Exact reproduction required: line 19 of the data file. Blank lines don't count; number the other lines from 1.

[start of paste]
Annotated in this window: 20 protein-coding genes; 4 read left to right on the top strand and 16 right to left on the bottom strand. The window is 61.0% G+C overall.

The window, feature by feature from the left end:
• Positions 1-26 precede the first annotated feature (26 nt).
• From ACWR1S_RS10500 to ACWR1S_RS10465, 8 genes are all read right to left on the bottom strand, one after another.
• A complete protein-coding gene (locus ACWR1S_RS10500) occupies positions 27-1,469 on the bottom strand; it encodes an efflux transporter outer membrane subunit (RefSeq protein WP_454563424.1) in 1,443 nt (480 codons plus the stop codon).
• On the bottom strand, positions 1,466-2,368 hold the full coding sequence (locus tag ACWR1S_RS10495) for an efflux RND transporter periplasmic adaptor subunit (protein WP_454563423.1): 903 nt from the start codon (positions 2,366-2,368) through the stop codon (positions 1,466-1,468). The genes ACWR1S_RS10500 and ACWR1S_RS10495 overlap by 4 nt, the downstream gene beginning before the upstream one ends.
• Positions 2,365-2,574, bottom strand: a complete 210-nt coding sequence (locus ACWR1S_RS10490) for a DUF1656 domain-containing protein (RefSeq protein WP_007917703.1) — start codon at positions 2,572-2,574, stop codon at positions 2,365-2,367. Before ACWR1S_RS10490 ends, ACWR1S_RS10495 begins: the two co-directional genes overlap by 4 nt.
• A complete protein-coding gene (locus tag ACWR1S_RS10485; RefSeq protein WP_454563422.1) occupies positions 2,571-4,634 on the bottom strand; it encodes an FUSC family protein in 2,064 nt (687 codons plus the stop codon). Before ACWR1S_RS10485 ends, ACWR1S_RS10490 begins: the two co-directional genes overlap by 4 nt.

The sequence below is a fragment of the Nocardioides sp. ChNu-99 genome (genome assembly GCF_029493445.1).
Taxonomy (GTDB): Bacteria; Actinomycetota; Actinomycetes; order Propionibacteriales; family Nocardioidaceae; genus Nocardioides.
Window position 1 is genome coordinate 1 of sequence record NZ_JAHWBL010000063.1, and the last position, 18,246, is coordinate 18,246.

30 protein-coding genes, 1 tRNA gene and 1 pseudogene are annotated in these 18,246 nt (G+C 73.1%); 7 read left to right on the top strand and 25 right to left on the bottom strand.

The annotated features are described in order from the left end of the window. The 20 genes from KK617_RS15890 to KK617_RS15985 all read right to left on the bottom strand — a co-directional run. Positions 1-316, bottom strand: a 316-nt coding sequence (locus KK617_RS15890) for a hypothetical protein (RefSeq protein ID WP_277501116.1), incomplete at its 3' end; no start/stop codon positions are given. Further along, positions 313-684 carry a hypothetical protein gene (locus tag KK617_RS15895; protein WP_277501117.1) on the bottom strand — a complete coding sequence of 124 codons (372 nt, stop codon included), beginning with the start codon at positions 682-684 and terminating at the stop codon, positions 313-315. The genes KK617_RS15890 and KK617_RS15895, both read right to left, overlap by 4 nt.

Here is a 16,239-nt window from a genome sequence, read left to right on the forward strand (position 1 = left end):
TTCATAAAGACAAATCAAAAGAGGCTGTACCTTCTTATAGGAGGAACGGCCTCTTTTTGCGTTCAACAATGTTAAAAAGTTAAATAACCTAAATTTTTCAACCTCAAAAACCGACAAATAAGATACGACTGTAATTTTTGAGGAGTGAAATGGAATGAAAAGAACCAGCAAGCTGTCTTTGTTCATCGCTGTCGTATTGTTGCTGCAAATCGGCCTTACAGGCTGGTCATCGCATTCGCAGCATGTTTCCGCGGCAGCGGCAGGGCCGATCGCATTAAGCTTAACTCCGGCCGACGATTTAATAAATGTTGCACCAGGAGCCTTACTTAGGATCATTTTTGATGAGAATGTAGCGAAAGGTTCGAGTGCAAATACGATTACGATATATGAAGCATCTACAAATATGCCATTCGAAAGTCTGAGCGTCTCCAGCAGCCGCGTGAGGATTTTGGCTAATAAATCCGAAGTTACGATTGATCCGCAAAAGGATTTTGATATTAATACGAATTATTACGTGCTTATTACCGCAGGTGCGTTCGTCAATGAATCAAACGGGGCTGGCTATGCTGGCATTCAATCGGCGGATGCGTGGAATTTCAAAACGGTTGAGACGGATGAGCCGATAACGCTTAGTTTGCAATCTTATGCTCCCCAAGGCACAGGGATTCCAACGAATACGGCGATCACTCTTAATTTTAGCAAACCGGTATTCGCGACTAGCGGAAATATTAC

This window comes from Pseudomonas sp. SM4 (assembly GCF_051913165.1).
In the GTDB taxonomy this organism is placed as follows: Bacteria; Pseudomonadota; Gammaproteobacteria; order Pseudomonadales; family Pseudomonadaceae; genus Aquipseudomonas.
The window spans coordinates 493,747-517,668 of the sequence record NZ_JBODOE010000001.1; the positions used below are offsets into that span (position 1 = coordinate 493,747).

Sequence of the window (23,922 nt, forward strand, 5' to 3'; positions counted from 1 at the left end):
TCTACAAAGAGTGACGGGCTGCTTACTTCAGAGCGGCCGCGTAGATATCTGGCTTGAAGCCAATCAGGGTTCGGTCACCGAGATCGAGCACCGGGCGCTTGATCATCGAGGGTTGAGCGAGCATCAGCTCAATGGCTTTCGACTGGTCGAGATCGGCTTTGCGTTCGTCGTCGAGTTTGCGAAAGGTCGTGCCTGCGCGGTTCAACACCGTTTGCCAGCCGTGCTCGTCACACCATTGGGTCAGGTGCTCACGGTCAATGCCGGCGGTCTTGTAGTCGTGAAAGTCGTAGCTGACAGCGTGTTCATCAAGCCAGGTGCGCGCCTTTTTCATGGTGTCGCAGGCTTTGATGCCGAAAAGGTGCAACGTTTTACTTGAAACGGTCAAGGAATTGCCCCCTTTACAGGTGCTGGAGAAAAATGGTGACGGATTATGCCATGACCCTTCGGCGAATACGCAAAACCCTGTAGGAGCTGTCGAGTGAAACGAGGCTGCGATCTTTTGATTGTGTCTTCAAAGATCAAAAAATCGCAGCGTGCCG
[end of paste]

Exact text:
Sequence of the window (23,922 nt, forward strand, 5' to 3'; positions counted from 1 at the left end):